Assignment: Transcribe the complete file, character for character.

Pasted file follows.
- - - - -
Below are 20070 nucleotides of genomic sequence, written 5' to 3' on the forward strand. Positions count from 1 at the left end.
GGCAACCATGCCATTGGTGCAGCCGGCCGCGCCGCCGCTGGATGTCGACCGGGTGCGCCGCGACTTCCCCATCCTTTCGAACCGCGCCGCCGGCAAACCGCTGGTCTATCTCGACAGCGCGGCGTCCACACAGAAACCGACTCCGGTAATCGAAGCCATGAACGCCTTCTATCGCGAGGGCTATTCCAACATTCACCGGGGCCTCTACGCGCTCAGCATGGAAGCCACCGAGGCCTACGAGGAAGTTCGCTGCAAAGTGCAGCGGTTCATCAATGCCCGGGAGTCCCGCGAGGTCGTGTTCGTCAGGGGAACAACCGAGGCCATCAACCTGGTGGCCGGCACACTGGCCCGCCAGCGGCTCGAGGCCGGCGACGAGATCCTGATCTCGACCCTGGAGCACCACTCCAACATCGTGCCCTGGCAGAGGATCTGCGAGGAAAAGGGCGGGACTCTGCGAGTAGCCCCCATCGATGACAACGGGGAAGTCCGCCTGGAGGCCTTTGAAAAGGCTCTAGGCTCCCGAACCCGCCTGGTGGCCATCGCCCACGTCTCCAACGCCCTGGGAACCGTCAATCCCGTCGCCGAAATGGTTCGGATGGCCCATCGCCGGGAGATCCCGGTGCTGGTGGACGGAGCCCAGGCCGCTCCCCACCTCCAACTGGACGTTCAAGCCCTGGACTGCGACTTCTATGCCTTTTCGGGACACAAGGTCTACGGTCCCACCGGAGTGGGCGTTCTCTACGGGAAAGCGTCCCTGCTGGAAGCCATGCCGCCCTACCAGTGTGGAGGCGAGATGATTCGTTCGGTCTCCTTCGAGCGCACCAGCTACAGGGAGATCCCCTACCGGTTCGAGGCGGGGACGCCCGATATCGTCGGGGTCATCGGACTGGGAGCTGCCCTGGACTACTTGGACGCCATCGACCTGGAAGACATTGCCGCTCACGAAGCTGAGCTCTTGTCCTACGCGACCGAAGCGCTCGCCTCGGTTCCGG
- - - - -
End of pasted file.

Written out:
Below are 20070 nucleotides of genomic sequence, written 5' to 3' on the forward strand. Positions count from 1 at the left end.
GGCAACCATGCCATTGGTGCAGCCGGCCGCGCCGCCGCTGGATGTCGACCGGGTGCGCCGCGACTTCCCCATCCTTTCGAACCGCGCCGCCGGCAAACCGCTGGTCTATCTCGACAGCGCGGCGTCCACACAGAAACCGACTCCGGTAATCGAAGCCATGAACGCCTTCTATCGCGAGGGCTATTCCAACATTCACCGGGGCCTCTACGCGCTCAGCATGGAAGCCACCGAGGCCTACGAGGAAGTTCGCTGCAAAGTGCAGCGGTTCATCAATGCCCGGGAGTCCCGCGAGGTCGTGTTCGTCAGGGGAACAACCGAGGCCATCAACCTGGTGGCCGGCACACTGGCCCGCCAGCGGCTCGAGGCCGGCGACGAGATCCTGATCTCGACCCTGGAGCACCACTCCAACATCGTGCCCTGGCAGAGGATCTGCGAGGAAAAGGGCGGGACTCTGCGAGTAGCCCCCATCGATGACAACGGGGAAGTCCGCCTGGAGGCCTTTGAAAAGGCTCTAGGCTCCCGAACCCGCCTGGTGGCCATCGCCCACGTCTCCAACGCCCTGGGAACCGTCAATCCCGTCGCCGAAATGGTTCGGATGGCCCATCGCCGGGAGATCCCGGTGCTGGTGGACGGAGCCCAGGCCGCTCCCCACCTCCAACTGGACGTTCAAGCCCTGGACTGCGACTTCTATGCCTTTTCGGGACACAAGGTCTACGGTCCCACCGGAGTGGGCGTTCTCTACGGGAAAGCGTCCCTGCTGGAAGCCATGCCGCCCTACCAGTGTGGAGGCGAGATGATTCGTTCGGTCTCCTTCGAGCGCACCAGCTACAGGGAGATCCCCTACCGGTTCGAGGCGGGGACGCCCGATATCGTCGGGGTCATCGGACTGGGAGCTGCCCTGGACTACTTGGACGCCATCGACCTGGAAGACATTGCCGCTCACGAAGCTGAGCTCTTGTCCTACGCGACCGAAGCGCTCGCCTCGGTTCCGG